By Sarah Fenske
By Danny Wicentowski
By Lindsay Toler
By Danny Wicentowski
By Danny Wicentowski
By Jessica Lussenhop
By Lindsay Toler
By Lindsay Toler
To prove their point, they wanted to know how much the abode of your humble narrator cost. When told that the selling price of the brick two-family flat in the city was 57,000 simoleons, Ferrara was unimpressed. "You should live in a phone booth, then," he blurted, dissing the quality and status of shelter that that much money could buy. Apparently -- in real estate, at least -- for Big John, size does matter.
Westfall and Ferrara, two PSL-holders who even went to New Orleans for a Rams road game this season, were in the Khorassan Room Monday night, waiting for the premiere of the NFL Films Rams-highlight video. They obviously were not fans of RFT coverage of Georgia Frontiere's grandiose return to her hometown. Westfall said the newspaper has an ulterior motive in mentioning the total cost of the dome, including the financing costs, instead of just stating how much was financed.
"Why would you talk that way about this when nobody talks that way about buying a house or a building? I know why you do it -- because you want to put a negative spin on it. There's no other explanation. It's nonsense," Westfall said.
But if 30 years of mortgage payments on a $57,000 house end up totaling about $150,000, isn't stating the whole amount a better way to reflect reality?
"It's not reality. It's bullshit what you're saying," Westfall said. Ferrara backed him up: "It's totally erroneous. It's not fair. It's totally unfair." Westfall went back to the house analogy.
"When somebody, in a casual conversation, when you're not news reporting or looking for some negative spin, asks what you paid for your house, you tell them 150 grand? The answer is no," Westfall said. "Since we don't any other time, why does The Riverfront Times do it now?"
Ferrara had a quick answer: "It's misleading and you do it on purpose." He added some career advice: "When you went to journalism school, you should have studied economics." This from a man who calls the Rams coming to St. Louis "the deal of the century." Let's be glad that century is almost over.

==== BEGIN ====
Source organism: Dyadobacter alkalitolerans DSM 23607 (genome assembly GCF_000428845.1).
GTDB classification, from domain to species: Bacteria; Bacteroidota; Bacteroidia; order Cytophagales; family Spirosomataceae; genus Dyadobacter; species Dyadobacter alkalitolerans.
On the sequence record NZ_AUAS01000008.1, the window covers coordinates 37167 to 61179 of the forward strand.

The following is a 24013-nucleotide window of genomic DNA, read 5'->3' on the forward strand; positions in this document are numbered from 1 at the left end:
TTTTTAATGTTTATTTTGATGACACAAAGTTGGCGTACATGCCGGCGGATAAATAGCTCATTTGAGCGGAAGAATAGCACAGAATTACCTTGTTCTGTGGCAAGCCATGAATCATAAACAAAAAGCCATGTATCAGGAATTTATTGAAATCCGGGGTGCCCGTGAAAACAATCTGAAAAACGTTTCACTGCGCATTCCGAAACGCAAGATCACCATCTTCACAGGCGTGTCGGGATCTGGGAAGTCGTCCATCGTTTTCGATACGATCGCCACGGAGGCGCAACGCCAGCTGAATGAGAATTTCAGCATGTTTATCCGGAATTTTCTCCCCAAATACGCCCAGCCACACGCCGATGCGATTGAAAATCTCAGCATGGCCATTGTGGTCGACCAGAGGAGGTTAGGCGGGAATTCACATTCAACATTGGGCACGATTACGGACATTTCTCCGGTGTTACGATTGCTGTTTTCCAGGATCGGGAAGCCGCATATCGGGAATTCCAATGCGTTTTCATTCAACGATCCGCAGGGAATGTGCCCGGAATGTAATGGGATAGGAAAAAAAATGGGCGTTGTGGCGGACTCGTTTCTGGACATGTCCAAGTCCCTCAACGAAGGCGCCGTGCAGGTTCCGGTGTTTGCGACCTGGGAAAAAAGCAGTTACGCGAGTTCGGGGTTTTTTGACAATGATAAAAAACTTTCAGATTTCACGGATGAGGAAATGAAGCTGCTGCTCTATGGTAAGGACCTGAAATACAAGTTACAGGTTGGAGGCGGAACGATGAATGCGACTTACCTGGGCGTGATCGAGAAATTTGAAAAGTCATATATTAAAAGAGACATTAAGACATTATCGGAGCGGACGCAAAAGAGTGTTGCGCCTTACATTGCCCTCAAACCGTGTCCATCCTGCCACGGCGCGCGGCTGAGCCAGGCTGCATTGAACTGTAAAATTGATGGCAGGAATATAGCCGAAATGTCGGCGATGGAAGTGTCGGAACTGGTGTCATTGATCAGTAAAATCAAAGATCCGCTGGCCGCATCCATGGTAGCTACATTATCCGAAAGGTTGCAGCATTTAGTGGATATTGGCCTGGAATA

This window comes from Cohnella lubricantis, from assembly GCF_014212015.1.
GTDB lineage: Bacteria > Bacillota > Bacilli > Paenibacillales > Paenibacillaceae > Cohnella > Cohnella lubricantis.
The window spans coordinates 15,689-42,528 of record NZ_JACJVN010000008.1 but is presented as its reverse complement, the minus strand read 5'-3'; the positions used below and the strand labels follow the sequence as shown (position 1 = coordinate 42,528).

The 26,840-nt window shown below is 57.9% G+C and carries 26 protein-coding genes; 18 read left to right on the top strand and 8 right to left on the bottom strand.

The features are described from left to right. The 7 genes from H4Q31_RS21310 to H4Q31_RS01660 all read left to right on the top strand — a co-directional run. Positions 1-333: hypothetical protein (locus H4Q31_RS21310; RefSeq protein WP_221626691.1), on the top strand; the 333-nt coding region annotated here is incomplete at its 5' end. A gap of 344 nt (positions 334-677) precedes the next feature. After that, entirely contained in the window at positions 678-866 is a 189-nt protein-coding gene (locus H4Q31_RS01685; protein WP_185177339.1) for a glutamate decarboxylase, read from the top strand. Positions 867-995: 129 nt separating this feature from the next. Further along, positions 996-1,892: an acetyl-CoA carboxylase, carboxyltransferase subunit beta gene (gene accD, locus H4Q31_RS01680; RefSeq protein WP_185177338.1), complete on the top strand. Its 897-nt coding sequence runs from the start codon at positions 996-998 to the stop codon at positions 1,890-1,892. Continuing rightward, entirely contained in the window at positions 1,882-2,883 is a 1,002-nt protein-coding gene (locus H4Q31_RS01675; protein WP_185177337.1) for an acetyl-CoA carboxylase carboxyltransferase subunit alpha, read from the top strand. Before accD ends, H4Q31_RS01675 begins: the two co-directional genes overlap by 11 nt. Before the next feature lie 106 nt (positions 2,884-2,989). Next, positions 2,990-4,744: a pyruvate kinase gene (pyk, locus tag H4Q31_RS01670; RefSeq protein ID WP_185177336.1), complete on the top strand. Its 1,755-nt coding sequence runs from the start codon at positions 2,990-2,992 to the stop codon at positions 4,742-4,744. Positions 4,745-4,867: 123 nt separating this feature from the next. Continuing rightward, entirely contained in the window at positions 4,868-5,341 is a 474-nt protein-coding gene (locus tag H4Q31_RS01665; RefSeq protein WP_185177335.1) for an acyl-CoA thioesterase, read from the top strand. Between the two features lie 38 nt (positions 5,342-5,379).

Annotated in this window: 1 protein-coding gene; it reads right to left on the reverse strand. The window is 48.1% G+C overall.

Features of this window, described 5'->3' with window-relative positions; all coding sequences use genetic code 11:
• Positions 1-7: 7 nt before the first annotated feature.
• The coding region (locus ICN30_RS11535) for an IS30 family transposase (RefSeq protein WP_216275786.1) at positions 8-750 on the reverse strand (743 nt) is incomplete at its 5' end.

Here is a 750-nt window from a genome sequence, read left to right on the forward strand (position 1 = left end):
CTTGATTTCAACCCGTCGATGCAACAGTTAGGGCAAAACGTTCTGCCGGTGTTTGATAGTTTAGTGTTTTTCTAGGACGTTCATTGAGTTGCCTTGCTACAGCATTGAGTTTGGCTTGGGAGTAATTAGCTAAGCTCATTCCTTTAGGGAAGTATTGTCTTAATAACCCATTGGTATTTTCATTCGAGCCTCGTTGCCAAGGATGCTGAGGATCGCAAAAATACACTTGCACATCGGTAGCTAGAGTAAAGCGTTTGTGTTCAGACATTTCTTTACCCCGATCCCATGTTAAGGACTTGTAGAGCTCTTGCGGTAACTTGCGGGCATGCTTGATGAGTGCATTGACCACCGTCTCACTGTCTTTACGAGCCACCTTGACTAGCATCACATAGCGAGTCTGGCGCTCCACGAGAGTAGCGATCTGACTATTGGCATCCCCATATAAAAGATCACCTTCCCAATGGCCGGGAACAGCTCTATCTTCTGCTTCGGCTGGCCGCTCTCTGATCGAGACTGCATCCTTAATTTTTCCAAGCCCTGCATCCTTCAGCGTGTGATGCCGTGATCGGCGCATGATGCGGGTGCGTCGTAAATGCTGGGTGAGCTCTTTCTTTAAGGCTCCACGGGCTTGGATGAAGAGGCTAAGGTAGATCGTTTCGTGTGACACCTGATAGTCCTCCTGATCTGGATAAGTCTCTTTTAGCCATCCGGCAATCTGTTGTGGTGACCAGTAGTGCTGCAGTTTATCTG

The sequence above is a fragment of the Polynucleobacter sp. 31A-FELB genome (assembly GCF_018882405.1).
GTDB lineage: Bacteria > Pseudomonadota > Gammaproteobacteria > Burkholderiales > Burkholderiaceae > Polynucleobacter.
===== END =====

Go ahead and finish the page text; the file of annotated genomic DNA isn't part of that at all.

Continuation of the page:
The proof that the dome was needed for the convention center, Ferrara insisted, is that it's in use about 240 days a year. On those days, some part of the dome is being used for a show or being used to set up or tear down an exhibit." The domed stadium is part of the convention center, with 240 use days," Ferrara said. All right, all right. "No, it's not all right, because you guys don't listen. It's really irritating. We have 240 use days this year -- why don't you count those?"
But do we really need a domed stadium to help house an auto show?
"You need a facility that size to do that. You need the floor space," Ferrara persisted. But a domed stadium?
"You do that for the football team," Ferrara said. "The football team has value. You do the rest of it for the football team."
So we were back to the football team.
"Of course we're back to the football team," said Westfall. The county executive believes that the dome was worth it even if the Rams were a "mediocre football team," which they are not, of course. Buzz is looking for winning Rams teams for years to come.
"I would have been happy to have NFL football here if they had been mediocre for 10 years. We are better off with a mediocre NFL team than without one at all, and the stadium serves as a convention center. Beyond the wildest dreams, it's served its dual purpose. There wasn't any question when we did it; we had to do it that way or it could never have sold. In hindsight, it worked out beautiful."
Will Buzz back the Cardinals' bid for a new stadium? "The trouble with the Cardinals situation is that the stadium looks nicer now than it ever did. That's only what the fans see," says Westfall, who says he will support a new baseball stadium "if the Cardinals are willing to put up enough of their own money -- and I don't know what "enough' is. There is no way I would support a stadium entirely financed by the public. If they put a huge chunk of money toward it and they could do other things besides a stadium, like a development area, I'll support it. I'll support it. It would mean that much to downtown."